Positive results for new scan in prostate cancer
Defining the extent of prostate cancer spread in newly diagnosed patients is important for therapeutic decision making. A recent study showed that a new technique, called gallium-68 prostate-specific membrane antigen (PSMA) PET-CT, had significant benefits over conventional imaging with CT and bone scanning.
In the study, published in the Lancet, 300 men with newly diagnosed high-risk prostate cancer (Gleason score 3–5, PSA >2 or clinical stage 3) were randomised to either PSMA PET-CT or conventional scans and followed up for six months.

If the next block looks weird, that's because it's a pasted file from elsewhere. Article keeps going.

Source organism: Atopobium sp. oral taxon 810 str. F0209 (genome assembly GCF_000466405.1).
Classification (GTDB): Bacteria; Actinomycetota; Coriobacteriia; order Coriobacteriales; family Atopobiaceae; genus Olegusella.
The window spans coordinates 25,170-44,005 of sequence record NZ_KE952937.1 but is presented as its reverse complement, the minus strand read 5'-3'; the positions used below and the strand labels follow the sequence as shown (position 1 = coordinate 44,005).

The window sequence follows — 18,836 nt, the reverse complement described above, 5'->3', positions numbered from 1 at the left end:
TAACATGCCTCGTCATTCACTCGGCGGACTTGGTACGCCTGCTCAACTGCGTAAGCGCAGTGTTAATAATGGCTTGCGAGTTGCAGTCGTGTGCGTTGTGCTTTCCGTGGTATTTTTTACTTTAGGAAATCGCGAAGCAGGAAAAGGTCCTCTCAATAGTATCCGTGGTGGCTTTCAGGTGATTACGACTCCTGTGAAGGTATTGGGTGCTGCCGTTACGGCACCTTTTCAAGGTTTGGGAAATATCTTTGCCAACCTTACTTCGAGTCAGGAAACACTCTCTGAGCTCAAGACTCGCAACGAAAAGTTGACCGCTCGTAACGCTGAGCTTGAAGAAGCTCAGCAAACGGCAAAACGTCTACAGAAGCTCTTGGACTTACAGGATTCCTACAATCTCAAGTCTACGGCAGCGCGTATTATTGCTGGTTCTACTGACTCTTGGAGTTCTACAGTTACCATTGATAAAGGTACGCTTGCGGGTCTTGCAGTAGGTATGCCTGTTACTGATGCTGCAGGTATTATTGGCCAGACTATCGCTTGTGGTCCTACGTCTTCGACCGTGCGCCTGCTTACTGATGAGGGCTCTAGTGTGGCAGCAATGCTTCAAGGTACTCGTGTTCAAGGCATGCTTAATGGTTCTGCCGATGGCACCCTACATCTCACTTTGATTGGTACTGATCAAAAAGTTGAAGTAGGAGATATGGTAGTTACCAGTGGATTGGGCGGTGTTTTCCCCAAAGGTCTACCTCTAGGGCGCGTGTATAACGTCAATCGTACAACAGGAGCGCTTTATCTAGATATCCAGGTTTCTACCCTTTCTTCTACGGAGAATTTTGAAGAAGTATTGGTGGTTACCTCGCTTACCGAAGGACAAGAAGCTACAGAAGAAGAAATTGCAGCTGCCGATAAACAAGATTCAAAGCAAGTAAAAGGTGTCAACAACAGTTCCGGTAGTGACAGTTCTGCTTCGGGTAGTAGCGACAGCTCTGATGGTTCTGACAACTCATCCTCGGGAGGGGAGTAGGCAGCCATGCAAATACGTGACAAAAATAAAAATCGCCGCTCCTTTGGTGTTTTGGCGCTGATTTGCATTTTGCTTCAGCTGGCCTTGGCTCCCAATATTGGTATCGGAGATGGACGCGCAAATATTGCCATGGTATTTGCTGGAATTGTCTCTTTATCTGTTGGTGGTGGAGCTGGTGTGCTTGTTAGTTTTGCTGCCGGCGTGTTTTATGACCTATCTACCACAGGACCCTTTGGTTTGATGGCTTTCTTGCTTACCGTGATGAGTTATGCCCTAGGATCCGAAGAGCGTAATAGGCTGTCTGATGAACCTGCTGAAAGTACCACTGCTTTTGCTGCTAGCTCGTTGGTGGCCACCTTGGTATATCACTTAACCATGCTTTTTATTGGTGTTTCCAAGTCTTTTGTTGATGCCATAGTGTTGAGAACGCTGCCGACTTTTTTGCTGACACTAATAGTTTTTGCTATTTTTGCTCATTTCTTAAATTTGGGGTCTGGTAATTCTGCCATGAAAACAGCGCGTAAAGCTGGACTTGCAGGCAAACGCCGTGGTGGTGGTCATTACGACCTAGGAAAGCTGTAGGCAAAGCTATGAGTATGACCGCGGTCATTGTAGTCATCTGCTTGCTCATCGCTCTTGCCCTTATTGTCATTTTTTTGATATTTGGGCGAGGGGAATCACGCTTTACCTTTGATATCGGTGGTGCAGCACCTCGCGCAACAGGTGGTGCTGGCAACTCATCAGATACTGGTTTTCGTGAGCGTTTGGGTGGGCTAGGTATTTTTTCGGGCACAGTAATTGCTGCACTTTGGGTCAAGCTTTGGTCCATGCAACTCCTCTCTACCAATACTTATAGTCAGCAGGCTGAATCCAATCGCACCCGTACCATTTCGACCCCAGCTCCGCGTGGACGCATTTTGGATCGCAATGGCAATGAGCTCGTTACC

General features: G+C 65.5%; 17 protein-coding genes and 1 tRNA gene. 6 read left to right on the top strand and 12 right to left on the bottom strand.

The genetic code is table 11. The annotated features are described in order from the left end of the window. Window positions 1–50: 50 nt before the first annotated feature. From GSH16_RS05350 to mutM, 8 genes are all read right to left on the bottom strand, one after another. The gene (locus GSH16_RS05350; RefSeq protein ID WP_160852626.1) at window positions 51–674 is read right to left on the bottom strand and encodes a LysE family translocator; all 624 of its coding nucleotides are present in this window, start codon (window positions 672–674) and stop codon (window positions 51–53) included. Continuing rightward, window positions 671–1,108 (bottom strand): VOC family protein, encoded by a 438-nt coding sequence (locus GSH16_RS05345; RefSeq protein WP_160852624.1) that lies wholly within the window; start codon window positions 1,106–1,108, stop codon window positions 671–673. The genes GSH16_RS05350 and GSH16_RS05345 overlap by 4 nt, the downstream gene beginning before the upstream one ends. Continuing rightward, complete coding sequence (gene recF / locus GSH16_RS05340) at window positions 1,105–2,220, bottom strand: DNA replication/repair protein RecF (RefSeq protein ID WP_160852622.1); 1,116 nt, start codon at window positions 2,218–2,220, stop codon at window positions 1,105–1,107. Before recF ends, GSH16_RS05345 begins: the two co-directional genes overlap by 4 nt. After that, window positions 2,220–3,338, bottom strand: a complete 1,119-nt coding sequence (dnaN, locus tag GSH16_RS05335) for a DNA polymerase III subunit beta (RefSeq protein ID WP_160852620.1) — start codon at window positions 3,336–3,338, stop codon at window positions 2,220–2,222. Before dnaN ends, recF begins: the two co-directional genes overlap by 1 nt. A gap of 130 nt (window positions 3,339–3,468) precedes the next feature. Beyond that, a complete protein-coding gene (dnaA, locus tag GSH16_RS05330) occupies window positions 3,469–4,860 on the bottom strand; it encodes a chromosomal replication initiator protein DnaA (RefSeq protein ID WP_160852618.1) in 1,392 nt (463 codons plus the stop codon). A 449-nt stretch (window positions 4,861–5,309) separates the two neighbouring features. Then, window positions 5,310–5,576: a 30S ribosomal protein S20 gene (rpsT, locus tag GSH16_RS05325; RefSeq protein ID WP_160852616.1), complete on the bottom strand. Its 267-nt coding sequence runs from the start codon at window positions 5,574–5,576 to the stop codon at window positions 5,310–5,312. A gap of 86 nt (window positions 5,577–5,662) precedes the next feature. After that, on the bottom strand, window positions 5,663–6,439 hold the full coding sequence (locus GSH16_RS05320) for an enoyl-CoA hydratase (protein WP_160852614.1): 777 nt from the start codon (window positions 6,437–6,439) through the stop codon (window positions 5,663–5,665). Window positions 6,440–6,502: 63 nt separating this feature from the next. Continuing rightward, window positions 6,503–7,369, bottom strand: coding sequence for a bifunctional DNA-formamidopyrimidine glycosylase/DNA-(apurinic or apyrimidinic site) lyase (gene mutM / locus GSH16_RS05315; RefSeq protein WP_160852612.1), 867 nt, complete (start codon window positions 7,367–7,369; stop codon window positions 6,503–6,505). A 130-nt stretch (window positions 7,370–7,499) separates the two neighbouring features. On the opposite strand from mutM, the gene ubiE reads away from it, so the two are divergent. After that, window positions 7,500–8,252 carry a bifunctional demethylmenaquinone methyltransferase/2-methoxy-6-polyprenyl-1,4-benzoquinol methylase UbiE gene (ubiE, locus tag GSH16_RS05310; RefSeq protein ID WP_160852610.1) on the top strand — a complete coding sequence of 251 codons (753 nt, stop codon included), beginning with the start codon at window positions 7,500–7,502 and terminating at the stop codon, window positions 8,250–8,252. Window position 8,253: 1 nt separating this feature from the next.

PSMA PET-CT showed a 27% absolute superiority in accuracy over conventional scanning (92% [CI: 88–95] versus 65% [CI: 60–69]).
28% of PSMA PET-CT scans let to management change compared to only 15% with conventional scanning, and the new scan also produced fewer unclear results (7% versus 23%).
As a single procedure the PSMA PET-CT scan also exposed patients to lower doses of radiation than the two scan conventional procedure (8mSv versus 19mSv).
Study lead, Professor Michael Hofman, says: ‘The study shows that PSMA PET-CT is a suitable replacement for CT and bone scanning, providing superior accuracy, greater impact on management change, fewer equivocal results and a lower radiation exposure.’